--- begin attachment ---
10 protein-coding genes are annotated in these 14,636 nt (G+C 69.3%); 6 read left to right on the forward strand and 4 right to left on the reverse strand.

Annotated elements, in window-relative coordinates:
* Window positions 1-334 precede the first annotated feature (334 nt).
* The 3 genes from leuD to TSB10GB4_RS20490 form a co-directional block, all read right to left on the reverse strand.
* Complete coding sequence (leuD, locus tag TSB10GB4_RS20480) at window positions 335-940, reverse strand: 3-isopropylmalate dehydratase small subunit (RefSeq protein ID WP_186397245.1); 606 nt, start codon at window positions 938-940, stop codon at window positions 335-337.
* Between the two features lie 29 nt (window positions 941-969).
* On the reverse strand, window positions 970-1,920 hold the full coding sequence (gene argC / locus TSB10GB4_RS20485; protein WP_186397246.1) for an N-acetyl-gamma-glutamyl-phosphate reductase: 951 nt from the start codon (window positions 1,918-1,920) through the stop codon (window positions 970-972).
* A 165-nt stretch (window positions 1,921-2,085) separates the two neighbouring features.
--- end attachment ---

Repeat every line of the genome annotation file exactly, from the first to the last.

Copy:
10 protein-coding genes are annotated in these 14,636 nt (G+C 69.3%); 6 read left to right on the forward strand and 4 right to left on the reverse strand.

Annotated elements, in window-relative coordinates:
* Window positions 1-334 precede the first annotated feature (334 nt).
* The 3 genes from leuD to TSB10GB4_RS20490 form a co-directional block, all read right to left on the reverse strand.
* Complete coding sequence (leuD, locus tag TSB10GB4_RS20480) at window positions 335-940, reverse strand: 3-isopropylmalate dehydratase small subunit (RefSeq protein ID WP_186397245.1); 606 nt, start codon at window positions 938-940, stop codon at window positions 335-337.
* Between the two features lie 29 nt (window positions 941-969).
* On the reverse strand, window positions 970-1,920 hold the full coding sequence (gene argC / locus TSB10GB4_RS20485; protein WP_186397246.1) for an N-acetyl-gamma-glutamyl-phosphate reductase: 951 nt from the start codon (window positions 1,918-1,920) through the stop codon (window positions 970-972).
* A 165-nt stretch (window positions 1,921-2,085) separates the two neighbouring features.